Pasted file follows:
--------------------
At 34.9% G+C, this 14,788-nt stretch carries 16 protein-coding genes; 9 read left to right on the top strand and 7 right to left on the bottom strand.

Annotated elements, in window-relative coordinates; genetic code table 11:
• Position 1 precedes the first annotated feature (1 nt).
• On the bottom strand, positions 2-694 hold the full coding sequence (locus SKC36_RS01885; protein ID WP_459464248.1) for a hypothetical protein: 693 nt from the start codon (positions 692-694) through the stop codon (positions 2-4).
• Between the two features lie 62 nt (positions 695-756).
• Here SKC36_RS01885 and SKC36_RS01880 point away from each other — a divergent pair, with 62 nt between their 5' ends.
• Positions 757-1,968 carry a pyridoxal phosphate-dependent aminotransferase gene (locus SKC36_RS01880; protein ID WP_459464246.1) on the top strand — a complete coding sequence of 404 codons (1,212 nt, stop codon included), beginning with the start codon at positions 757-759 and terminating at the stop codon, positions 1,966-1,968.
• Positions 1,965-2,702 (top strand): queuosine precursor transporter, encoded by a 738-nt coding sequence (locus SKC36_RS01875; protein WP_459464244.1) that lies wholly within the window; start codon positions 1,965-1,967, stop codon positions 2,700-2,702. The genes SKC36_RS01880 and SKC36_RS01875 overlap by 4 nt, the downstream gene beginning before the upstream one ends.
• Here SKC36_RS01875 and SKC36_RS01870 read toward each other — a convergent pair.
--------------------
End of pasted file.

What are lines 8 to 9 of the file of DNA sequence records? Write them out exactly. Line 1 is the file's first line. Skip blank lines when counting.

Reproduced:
• Positions 1,965-2,702 (top strand): queuosine precursor transporter, encoded by a 738-nt coding sequence (locus SKC36_RS01875; protein WP_459464244.1) that lies wholly within the window; start codon positions 1,965-1,967, stop codon positions 2,700-2,702. The genes SKC36_RS01880 and SKC36_RS01875 overlap by 4 nt, the downstream gene beginning before the upstream one ends.
• Here SKC36_RS01875 and SKC36_RS01870 read toward each other — a convergent pair.